On the next page, Bloom turns his mind to cannibalism (again inspired by the gobstuffing going on around him) and starts putting together a limerick. He rolls it around in his head while ordering food. An acquaintance uses the phrase “Who’s getting it up” (about Molly’s concert series), and the sexual connotation of the phrase, along with his prior speculation that the cannibal chief gets to eat the “parts of honor” of any victims, leads Bloom in a more ribald direction with the limerick. Again we’ve seen here how the germ of an idea takes on the associations that the surrounding events and conversation suggest and results in an act of creative expression.

A couple of pages later, Bloom thinks about an idea for a poison mystery story, but I’m not as interested in that as I am in his treatment of a couple of flies he spots. First he thinks the following: “Stuck on the pane two flies buzzed, stuck.” Later, he observes: “Stuck, the flies buzzed.” Sexual imagery aside (the two thoughts are separated by an explicitly sensual passage), these observations strike me as acts of revision. By the time he reaches the end of the first sentence, he has decided he didn’t like his syntax, and he tacks “stuck” back onto the end. Or maybe it’s not a syntactical revision so much as a syntactical emphasis. Or maybe it’s merely a mistake, a detail added that he forgot he had already specified. In any case, it’s a considered sentence. The later version suggests revisitation of the observation. Maybe he’s not landing on a final syntax here, but he’s thinking again about the flies (was it watching two flies stuck together that called to mind the sensual scene from his memory, much as watching a couple of stuck-together dogs got Molly hot and bothered in an earlier episode?) and about the particular terms in which he’s thinking about them. It seemed to me a sort of glimpse at a way in which associations influence composition.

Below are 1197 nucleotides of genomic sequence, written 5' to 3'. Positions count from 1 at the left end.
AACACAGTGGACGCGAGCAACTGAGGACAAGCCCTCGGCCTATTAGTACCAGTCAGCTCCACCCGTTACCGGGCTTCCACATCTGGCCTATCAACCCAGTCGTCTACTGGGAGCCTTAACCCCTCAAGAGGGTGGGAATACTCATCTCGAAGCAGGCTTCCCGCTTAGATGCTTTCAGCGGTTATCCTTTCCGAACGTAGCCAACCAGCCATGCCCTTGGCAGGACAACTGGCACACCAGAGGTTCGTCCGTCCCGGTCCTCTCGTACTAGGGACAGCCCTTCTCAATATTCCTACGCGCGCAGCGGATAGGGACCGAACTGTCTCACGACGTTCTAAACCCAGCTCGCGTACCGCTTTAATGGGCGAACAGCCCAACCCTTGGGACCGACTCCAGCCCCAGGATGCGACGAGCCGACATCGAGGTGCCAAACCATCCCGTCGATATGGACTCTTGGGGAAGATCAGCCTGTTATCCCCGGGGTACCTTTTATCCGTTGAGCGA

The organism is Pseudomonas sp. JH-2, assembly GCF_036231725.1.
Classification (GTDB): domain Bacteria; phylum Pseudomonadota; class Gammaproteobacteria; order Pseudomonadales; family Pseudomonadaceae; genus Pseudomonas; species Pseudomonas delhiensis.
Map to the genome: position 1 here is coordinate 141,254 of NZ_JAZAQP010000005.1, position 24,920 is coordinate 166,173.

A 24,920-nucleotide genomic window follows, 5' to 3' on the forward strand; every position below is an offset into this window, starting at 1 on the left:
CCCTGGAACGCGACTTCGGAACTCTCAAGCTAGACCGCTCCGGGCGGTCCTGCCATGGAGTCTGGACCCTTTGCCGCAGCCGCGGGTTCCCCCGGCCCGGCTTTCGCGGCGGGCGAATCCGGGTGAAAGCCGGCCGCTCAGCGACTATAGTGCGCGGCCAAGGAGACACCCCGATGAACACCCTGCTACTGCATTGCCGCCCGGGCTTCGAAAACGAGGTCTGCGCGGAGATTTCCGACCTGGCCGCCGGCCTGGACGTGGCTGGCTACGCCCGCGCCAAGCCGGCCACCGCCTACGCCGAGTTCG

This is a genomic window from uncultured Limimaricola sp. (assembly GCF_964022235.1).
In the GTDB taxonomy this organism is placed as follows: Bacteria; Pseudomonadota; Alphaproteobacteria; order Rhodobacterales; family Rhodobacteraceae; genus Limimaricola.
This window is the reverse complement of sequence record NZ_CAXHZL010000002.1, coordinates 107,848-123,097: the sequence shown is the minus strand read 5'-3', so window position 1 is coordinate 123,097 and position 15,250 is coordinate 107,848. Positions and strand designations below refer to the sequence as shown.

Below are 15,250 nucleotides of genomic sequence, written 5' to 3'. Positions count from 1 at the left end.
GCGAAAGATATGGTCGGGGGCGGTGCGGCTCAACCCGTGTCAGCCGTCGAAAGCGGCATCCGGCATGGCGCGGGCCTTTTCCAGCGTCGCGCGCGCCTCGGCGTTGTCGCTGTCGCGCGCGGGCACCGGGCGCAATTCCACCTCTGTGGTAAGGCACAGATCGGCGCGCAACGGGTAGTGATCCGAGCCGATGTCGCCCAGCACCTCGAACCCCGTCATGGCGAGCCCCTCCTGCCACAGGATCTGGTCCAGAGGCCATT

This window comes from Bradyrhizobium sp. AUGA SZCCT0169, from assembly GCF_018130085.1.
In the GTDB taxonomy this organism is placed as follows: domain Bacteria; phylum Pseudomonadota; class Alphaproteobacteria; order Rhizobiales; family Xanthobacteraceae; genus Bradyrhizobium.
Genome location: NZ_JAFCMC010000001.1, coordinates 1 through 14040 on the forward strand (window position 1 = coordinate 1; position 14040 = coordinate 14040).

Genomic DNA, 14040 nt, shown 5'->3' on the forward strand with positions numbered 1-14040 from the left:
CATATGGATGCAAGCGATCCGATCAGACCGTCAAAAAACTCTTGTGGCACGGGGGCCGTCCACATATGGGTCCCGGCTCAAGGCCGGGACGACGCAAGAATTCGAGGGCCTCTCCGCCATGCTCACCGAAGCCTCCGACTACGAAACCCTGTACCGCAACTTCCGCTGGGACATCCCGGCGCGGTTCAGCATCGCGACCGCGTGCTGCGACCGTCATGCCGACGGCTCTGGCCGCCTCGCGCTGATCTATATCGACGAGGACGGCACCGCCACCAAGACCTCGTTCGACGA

As I noted initially, we also see behind the curtain of Stephen’s mode of composition. I think the men’s modes are different, though I’m not sure I can explain very well why I think this; it’s sort of a vague sense at this point. Stephen is a composer of imagery around abstract ideas, while Bloom is a simpler compositor of associations. Stephen seems to go from memory to poetry, Bloom from observation to poetry to memory (I’m not at all sure yet that I fully believe this; I’m still considering it). Stephen knows a lot of things and uses poetry to showcase what he knows. Bloom asks a lot of questions (seriously, I’ve written “inquisitive” in my margins a bunch of times), and his private compositions arise in a way out of his trying to locate himself within the world around him. Stephen, maybe, is a dry, sterile Modernist (I’ve touched before on my bias against Modernism), Bloom something either older or newer, something to me more personal and likable, if less accomplished and cerebral.